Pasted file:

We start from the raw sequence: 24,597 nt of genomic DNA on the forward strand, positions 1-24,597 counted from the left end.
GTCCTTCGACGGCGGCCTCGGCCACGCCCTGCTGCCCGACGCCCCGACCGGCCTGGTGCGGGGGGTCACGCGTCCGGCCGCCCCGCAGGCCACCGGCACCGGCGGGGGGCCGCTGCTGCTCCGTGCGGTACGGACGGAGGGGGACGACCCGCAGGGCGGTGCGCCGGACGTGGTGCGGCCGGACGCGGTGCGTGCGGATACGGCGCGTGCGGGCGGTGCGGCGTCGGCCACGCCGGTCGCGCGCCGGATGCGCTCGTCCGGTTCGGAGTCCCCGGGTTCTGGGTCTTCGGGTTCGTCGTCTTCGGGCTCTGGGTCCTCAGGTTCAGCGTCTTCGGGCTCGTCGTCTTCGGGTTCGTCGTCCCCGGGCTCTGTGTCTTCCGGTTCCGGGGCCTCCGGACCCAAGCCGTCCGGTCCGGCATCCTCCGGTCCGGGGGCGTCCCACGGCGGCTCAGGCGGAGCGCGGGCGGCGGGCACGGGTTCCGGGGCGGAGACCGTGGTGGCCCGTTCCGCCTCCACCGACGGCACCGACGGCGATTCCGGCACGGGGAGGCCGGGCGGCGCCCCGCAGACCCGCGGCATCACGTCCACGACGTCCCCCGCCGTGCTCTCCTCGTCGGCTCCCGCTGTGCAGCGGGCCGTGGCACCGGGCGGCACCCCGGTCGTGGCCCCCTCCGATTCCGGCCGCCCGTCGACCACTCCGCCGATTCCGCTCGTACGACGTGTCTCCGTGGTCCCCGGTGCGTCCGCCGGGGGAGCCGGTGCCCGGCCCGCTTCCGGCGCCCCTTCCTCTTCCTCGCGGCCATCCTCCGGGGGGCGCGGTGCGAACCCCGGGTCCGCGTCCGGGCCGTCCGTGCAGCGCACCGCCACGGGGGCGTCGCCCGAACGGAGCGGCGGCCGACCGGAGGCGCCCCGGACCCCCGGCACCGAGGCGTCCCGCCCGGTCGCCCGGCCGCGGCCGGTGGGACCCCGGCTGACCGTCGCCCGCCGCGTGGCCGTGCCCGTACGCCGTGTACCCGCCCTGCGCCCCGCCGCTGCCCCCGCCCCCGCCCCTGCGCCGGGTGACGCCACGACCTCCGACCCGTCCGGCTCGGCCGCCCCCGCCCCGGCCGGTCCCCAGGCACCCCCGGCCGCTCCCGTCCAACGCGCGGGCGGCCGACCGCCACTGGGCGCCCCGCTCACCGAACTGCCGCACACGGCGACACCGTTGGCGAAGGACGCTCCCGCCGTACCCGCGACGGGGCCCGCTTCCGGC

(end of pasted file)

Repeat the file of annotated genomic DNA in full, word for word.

We start from the raw sequence: 24,597 nt of genomic DNA on the forward strand, positions 1-24,597 counted from the left end.
GTCCTTCGACGGCGGCCTCGGCCACGCCCTGCTGCCCGACGCCCCGACCGGCCTGGTGCGGGGGGTCACGCGTCCGGCCGCCCCGCAGGCCACCGGCACCGGCGGGGGGCCGCTGCTGCTCCGTGCGGTACGGACGGAGGGGGACGACCCGCAGGGCGGTGCGCCGGACGTGGTGCGGCCGGACGCGGTGCGTGCGGATACGGCGCGTGCGGGCGGTGCGGCGTCGGCCACGCCGGTCGCGCGCCGGATGCGCTCGTCCGGTTCGGAGTCCCCGGGTTCTGGGTCTTCGGGTTCGTCGTCTTCGGGCTCTGGGTCCTCAGGTTCAGCGTCTTCGGGCTCGTCGTCTTCGGGTTCGTCGTCCCCGGGCTCTGTGTCTTCCGGTTCCGGGGCCTCCGGACCCAAGCCGTCCGGTCCGGCATCCTCCGGTCCGGGGGCGTCCCACGGCGGCTCAGGCGGAGCGCGGGCGGCGGGCACGGGTTCCGGGGCGGAGACCGTGGTGGCCCGTTCCGCCTCCACCGACGGCACCGACGGCGATTCCGGCACGGGGAGGCCGGGCGGCGCCCCGCAGACCCGCGGCATCACGTCCACGACGTCCCCCGCCGTGCTCTCCTCGTCGGCTCCCGCTGTGCAGCGGGCCGTGGCACCGGGCGGCACCCCGGTCGTGGCCCCCTCCGATTCCGGCCGCCCGTCGACCACTCCGCCGATTCCGCTCGTACGACGTGTCTCCGTGGTCCCCGGTGCGTCCGCCGGGGGAGCCGGTGCCCGGCCCGCTTCCGGCGCCCCTTCCTCTTCCTCGCGGCCATCCTCCGGGGGGCGCGGTGCGAACCCCGGGTCCGCGTCCGGGCCGTCCGTGCAGCGCACCGCCACGGGGGCGTCGCCCGAACGGAGCGGCGGCCGACCGGAGGCGCCCCGGACCCCCGGCACCGAGGCGTCCCGCCCGGTCGCCCGGCCGCGGCCGGTGGGACCCCGGCTGACCGTCGCCCGCCGCGTGGCCGTGCCCGTACGCCGTGTACCCGCCCTGCGCCCCGCCGCTGCCCCCGCCCCCGCCCCTGCGCCGGGTGACGCCACGACCTCCGACCCGTCCGGCTCGGCCGCCCCCGCCCCGGCCGGTCCCCAGGCACCCCCGGCCGCTCCCGTCCAACGCGCGGGCGGCCGACCGCCACTGGGCGCCCCGCTCACCGAACTGCCGCACACGGCGACACCGTTGGCGAAGGACGCTCCCGCCGTACCCGCGACGGGGCCCGCTTCCGGC